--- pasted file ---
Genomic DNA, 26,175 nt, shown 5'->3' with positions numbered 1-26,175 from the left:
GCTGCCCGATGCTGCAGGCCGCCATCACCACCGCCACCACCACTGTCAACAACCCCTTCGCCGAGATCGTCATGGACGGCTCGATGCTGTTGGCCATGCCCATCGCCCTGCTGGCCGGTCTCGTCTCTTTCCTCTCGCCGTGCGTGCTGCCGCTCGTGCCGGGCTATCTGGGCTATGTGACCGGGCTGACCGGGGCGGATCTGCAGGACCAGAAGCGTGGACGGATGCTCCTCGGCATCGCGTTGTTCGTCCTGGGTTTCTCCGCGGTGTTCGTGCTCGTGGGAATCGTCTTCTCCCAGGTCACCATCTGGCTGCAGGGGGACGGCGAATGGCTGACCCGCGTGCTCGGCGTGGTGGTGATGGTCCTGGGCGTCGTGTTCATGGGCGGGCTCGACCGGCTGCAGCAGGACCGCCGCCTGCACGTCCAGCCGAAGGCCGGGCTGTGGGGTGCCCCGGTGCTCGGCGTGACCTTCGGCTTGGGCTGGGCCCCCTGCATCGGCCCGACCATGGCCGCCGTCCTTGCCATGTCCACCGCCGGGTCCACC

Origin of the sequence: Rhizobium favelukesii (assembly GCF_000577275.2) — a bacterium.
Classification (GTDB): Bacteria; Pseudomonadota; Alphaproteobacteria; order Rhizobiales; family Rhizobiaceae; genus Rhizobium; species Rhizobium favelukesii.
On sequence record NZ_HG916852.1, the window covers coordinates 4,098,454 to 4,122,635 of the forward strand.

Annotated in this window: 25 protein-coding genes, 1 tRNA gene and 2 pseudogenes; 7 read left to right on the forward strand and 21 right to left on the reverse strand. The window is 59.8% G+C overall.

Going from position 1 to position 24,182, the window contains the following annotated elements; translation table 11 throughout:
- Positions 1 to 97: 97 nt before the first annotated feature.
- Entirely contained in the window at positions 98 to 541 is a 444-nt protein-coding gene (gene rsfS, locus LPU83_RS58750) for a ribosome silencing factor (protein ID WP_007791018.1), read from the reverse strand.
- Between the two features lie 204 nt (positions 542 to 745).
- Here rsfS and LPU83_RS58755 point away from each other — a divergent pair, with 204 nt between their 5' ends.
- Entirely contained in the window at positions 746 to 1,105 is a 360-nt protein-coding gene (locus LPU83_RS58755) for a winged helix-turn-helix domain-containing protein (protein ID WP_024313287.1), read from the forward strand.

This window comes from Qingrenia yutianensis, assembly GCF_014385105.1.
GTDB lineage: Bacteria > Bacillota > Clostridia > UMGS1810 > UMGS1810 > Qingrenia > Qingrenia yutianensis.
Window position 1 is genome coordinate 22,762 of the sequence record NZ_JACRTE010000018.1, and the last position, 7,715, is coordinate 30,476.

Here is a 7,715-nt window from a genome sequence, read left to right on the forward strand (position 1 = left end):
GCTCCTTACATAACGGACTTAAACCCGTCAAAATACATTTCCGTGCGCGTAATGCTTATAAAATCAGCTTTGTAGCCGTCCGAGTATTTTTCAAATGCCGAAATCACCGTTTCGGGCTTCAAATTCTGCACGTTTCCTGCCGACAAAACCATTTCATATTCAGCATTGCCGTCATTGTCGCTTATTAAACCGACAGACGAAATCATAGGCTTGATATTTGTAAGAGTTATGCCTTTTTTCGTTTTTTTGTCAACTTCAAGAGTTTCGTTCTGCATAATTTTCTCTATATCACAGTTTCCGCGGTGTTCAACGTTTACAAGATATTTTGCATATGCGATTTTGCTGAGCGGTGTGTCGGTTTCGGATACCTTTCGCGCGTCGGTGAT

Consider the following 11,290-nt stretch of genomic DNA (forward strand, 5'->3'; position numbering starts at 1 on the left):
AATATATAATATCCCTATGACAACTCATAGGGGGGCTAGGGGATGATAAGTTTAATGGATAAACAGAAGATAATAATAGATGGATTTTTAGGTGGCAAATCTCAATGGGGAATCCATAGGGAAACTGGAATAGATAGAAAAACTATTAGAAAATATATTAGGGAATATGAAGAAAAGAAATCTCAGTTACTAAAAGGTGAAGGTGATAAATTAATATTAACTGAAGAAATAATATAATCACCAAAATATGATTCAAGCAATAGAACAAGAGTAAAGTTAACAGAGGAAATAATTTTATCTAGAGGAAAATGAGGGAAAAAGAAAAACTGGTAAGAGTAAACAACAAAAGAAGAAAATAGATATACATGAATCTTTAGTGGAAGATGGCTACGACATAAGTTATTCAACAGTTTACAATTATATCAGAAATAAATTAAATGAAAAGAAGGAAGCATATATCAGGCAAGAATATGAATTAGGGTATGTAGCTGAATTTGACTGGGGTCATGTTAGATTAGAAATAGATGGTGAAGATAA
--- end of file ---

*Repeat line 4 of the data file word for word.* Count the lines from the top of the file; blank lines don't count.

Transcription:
Classification (GTDB): Bacteria; Pseudomonadota; Alphaproteobacteria; order Rhizobiales; family Rhizobiaceae; genus Rhizobium; species Rhizobium favelukesii.